Everyone audits the auditors – there is no single person or group with that responsibility. The President evaluates Internal Audit performance and receives our report on the progress and results of our plan. The University’s external auditors assess the effectiveness and adequacy of our operations during their annual examination of the financial statements and statutory compliance audit. Our clients evaluate us and provide feedback on our performance at the conclusion of our projects.

Who gets copies of the audit report?

All final audit reports will be distributed to the relevant administrators of the area audited, and made available to the President, the AAG Division Chief and the State Auditor’s Office. Results of planned audits are also shared with the Board of Regents as posted in their meeting agenda material online.

What about confidentiality?

Internal Auditors have access to all records and assets of the University, and we understand we have an obligation to maintain the confidentiality of that information. Each Internal Auditor receives specific instruction on confidentiality requirements and signs confidentiality agreements on an annual basis.

What if I suspect fraud?

Any person who suspects or has knowledge of fraud or unethical activities at the University should contact Internal Audit  to make a confidential report.  If you are a University employee, you have a responsibility to report any known or suspected fraud.

You will not be required to identify yourself, but you will be asked to provide as much detailed information as you can, in writing, about the alleged wrongdoing, so that an adequate and thorough investigation may be performed. Additional information on Fraud is available at Fraud, Waste, and Abuse.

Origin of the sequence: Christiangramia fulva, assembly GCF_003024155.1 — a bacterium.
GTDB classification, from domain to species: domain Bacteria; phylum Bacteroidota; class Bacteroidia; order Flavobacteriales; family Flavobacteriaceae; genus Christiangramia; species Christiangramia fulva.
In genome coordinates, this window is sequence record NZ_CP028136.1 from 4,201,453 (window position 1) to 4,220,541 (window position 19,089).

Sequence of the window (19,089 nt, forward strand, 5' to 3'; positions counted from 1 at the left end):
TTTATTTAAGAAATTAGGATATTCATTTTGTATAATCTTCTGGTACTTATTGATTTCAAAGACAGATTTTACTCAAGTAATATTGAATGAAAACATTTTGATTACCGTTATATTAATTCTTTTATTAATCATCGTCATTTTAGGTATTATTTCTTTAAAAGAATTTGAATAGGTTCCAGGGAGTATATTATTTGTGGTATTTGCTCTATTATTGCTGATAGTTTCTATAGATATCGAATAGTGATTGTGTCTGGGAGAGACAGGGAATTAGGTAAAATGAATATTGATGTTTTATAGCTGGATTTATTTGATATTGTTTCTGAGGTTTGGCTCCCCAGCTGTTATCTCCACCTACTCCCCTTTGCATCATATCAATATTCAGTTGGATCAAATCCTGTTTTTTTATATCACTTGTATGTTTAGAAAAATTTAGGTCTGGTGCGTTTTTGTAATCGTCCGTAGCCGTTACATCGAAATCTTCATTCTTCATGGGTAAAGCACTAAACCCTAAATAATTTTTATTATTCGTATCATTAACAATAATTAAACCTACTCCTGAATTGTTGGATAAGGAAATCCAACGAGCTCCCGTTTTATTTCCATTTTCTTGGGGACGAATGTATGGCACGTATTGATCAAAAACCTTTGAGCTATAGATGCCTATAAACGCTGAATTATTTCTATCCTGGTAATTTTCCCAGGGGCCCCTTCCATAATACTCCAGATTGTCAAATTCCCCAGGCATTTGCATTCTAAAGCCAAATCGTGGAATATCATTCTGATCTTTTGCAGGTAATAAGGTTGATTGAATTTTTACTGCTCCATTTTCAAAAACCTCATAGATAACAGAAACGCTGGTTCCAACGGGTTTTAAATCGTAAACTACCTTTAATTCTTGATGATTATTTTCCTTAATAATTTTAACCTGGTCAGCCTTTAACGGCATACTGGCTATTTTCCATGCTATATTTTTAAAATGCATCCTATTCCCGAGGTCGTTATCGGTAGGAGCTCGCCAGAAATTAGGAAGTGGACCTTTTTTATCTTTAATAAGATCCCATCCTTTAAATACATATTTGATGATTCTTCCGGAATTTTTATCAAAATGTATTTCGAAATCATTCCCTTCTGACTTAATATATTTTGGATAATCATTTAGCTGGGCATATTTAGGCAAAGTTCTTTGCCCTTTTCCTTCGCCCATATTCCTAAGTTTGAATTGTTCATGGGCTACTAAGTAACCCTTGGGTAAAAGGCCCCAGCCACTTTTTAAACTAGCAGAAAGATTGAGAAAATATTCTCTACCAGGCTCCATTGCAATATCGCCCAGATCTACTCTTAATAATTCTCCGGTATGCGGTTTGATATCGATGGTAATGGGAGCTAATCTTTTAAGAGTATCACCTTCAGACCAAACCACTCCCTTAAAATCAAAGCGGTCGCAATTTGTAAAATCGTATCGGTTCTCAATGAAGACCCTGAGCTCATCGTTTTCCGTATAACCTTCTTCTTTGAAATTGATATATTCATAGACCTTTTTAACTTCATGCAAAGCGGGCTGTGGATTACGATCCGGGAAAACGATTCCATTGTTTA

How long should records be maintained?

Departments are responsible for retaining and disposing of University records in accordance with retention periods approved by the Washington State Records Committee. All records and copies of records made or received in the conduct of WSU business, regardless of physical form, are considered public records for purposes of retention and disposition. Departments are responsible for securely maintaining the records for the retention period indicated on the retention schedule. See BPPM 90.01 for more information on Record Retention and Disposition.

If an audit, legal action, or public records request is in progress, do not dispose of related records even if disposition is authorized by the retention schedule. Special care must be taken with the maintenance and disposition of confidential records. If you have records that are not on the retention schedule, contact the Records Officer.

How do I ensure that duties are properly segregated for a small department?

It can often be difficult for small departments to properly segregate specific functions that it performs. For example, if a department has one employee to perform payroll processes and initiate and coordinate purchases, it can be a challenge to ensure proper controls over these procedures. In situations such as these, management oversight becomes so important. Managerial oversight is a strong control in any system. However, in small departments, management will be required to provide more intense, direct oversight than in the larger, well-segregated departments. Management should review all payroll records, receipts, and thoroughly review monthly financial reports and reconciliations. We would also recommend management sign off on any records they review. See Internal Controls for more information.